Q&A: Communicating your vision in a screenplay

I'm concerned about being able to communicate my vision as a writer/director to potential producers and investors. Should I really spell it out in the script and include camera directions, notes for actors and crew, and other specific details, or should I let the writing speak for itself? It seems like screenplay rules say that you shouldn't include direction, but I'm not sure if I'm including enough information in my screenplay.

Or put more simply: How much direction is too much direction in my first script?

I think you're getting a little ahead of yourself.

Finding a producer and making a film is very hard even if you have some level of professional experience. The question you should be asking is this: How do I write a great story that a producer (and cinematographer, actors, etc) wants to help me make? How do I write a story that people want to give me money to make?

That's where your original question is misguided. Every day great scripts break one or two "rules." Your job as a writer (and director) is to tell the best story. Communicating your vision coherently is exactly what a writer does, and it's one of the reasons it's so hard to do well. But including a ton of camera directions or other unnecessary details will distract from that. I'll explain more in a minute. But first, a side note.

Producers aren't going to tell you to change a shot or a line of dialogue. They may give you notes and advice, especially if they're experienced, but at the level you'll be making films for the next ten years (or more) when you're just starting out, even that basic level of involvement will probably be more limited.

Here's why you don't want to include unnecessary direction or make it read like an instruction manual:

First, it may distract from the reading experience. If you send the script to a rich dentist in hopes of getting financing, she doesn't care about a dolly shot this or move the camera on that. She wants to know if she likes the story and likes you. To some degree, the same goes for actors, set designers, costume designers, and everyone else.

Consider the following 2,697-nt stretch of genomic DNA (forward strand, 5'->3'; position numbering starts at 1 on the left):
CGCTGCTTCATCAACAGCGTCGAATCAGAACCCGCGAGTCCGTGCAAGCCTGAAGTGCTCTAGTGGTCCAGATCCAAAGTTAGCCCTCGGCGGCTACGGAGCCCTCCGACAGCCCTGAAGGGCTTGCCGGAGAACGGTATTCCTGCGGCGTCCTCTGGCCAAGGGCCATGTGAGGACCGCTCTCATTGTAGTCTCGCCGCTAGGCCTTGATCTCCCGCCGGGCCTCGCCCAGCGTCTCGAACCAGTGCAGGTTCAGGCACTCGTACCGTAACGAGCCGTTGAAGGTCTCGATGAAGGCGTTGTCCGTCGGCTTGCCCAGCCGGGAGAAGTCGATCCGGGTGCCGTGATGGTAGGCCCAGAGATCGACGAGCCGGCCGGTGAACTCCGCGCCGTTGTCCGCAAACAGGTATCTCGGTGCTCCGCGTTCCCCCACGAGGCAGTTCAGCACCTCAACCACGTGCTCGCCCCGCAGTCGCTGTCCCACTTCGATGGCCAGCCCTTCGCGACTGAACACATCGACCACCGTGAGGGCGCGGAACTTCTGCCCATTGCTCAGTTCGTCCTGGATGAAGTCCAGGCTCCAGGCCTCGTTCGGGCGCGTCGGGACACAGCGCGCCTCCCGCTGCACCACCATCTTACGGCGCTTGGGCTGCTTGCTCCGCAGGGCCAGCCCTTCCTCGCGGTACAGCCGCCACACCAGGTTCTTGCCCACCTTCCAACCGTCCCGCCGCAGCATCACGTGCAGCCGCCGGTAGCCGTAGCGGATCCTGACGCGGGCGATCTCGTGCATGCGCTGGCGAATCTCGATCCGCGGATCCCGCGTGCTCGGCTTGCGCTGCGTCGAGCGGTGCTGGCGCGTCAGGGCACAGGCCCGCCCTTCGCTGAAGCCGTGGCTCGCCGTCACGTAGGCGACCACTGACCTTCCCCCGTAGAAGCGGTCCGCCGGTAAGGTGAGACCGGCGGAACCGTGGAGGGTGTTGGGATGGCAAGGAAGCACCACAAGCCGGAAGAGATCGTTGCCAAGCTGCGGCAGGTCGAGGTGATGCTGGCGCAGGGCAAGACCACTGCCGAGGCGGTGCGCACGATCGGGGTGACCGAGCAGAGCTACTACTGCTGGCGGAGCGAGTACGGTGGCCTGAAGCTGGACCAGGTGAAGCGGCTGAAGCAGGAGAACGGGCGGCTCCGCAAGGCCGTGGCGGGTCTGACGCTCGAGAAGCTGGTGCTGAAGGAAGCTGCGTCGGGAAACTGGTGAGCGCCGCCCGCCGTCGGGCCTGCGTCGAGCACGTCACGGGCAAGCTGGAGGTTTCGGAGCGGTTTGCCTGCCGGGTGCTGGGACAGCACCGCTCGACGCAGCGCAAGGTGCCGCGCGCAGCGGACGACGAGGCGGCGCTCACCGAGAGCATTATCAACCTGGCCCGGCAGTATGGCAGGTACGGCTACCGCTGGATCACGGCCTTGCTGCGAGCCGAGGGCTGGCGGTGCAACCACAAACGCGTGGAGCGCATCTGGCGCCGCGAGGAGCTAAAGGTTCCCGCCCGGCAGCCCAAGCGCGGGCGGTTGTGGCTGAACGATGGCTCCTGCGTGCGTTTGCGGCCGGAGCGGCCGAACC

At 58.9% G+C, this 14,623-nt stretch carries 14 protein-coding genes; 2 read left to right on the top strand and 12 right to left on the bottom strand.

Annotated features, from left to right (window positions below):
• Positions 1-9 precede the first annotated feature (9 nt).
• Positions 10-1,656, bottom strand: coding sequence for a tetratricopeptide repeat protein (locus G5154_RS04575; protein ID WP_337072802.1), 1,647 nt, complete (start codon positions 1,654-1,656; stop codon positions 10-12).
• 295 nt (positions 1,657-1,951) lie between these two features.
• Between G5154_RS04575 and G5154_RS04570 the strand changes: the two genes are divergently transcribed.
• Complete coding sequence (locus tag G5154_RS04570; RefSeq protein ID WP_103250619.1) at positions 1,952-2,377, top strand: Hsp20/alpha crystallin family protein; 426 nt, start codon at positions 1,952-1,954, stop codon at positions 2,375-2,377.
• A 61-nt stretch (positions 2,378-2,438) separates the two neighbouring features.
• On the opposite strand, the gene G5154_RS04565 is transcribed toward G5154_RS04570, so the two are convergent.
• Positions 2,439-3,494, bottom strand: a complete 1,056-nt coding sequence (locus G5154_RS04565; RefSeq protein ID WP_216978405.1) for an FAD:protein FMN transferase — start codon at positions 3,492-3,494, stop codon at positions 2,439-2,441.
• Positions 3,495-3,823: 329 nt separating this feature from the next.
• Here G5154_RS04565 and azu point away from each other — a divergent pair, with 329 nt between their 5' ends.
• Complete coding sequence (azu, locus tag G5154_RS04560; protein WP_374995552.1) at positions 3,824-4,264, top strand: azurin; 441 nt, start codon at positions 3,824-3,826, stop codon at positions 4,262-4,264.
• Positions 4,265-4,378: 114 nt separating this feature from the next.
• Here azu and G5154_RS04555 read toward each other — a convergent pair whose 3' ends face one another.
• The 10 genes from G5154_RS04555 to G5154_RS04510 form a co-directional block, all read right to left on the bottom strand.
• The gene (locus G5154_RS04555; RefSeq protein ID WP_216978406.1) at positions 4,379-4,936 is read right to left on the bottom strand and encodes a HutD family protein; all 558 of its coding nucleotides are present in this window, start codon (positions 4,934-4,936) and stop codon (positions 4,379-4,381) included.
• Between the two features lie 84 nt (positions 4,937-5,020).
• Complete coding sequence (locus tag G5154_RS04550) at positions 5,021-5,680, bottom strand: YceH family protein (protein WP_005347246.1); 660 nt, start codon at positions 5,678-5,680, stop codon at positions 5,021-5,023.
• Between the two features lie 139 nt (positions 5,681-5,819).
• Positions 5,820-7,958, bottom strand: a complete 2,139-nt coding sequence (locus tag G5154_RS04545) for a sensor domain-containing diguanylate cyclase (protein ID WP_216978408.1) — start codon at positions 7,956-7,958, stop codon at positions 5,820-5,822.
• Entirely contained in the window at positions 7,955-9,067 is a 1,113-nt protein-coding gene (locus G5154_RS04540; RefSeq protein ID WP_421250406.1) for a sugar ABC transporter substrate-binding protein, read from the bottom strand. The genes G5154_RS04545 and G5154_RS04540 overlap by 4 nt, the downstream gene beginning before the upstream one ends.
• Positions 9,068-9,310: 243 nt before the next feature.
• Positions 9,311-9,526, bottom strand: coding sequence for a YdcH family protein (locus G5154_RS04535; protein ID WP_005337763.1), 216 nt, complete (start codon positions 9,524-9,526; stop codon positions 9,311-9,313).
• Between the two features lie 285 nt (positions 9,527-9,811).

Second, what makes the filmmaking process great is that you get an amazing group of people together to do things they're really good at and work as a team. You may be an incredible writer and director, but I doubt you're also a world class cinematographer or production designer. Predetermining too much stuff in your script (and being too stubborn to change it if someone else suggests otherwise) takes away the job these people are paid to do. If you need to include a shot direction to communicate something effectively, then do it. But don't use it as a crutch because you can't find interesting and diverse ways to state a line of action.

It's easy to fall in love with things in your script. It's even harder than you think to cut them when you don't have people telling you no. Go ahead and fall in love with that witty line of dialogue you wrote. But is it really worth it to fall in love with the idea that a shot is a medium shot instead of a wide shot?

The Amazon thing

On Saturday, The New York Times published a piece by Jodi Kantor and David Streitfeld titled, “Inside Amazon: Wrestling Big Ideas in a Bruising Workplace.” Maybe the most critical line of the whole story comes near the end:

Noelle Barnes, who worked in marketing for Amazon for nine years, repeated a saying around campus: “Amazon is where overachievers go to feel bad about themselves.”

To say there’s been a big reaction to the article would be an understatement.

One of the primary criticisms seems to be that the piece isn’t balanced and that it’s overly negative. I don’t wholly disagree with that reaction. It does feel like the reporters had their conclusion very early on and used their reporting to write the piece they wanted. Is it wrong to take that decisionaway from the reader?

Whatever your stance, it shouldn’t be very surprising that a company whose mission is to figure out how to deliver orders in under an hour would have harsh working conditions. Let’s hear more stories from the warehouse workers.